Recently, an interesting topic- Environmental Art was being discussed on many blogs. It was intriguing to read about artists and architects engaged in shaping the future of our natural resources; and redefining Art and Architecture for people at large. Not only have they challenged themselves but have also made a paradigm shift towards generating green economy.
One of the blogs on the topic mentioned about a Canadian artist, Sean Martindale and his group of friends who had creatively designed the edges of the neglected tree planter boxes and replanted them by adding, real as well as paper flowers to it. According to the artist it turned out to be an economic project. He mentioned that the money used on the project added to the green economy. Also, directly engaging with the urban fabric, his project delivered a dynamic collective participation between the living beings and the natural resources (here trees).
With such initiatives towards building a green economy, we still face the question that how much of the Environmental art will be really advantageous to our natural resources? And, will it be beneficial to the smallest of the organism? Sadly, we think in parts and not in whole. For instance, until and unless an artist considers natural resources as one of the most important aspects of his/her works, he/she will never be able to connect with it. For example an architect creates a building that shapes the land and socially connects with the surroundings. But, it is the land that is the point of intersection of the building and the human activity. Hence, natural resources form the most important organs of any work of art.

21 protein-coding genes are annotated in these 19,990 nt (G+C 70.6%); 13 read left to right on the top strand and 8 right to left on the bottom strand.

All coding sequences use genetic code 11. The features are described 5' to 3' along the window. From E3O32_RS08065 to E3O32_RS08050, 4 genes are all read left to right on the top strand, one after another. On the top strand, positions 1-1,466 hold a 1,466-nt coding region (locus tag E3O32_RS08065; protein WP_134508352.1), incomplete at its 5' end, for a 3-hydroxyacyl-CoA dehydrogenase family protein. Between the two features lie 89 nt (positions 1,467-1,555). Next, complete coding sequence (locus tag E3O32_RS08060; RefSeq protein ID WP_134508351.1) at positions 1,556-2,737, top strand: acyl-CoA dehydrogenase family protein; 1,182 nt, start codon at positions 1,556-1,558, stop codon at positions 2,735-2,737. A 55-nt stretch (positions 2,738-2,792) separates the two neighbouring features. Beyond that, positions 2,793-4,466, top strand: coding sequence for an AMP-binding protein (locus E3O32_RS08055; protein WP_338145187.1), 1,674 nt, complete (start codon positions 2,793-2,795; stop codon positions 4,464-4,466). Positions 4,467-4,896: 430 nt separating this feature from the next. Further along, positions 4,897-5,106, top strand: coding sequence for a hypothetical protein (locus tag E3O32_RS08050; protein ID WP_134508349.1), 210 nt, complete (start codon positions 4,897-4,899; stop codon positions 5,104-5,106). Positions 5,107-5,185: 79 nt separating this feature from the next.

Christopher Alexander, author of the book The Pattern Language, quotes from it that when you build a thing, you cannot merely build that thing in isolation, but must also repair the world around it, and within it, so that the larger world at that one place becomes more coherent, and more whole; and the thing which you make takes its place in the web of nature, as you make it. In other words, any individual (whether an artist or architect) should strive to contextualize his/her project rather than showcasing it as a preposterous dog-and-pony show. Not being concupiscent will help in rejuvenating our ideas that are buried in the debris of concrete and steel.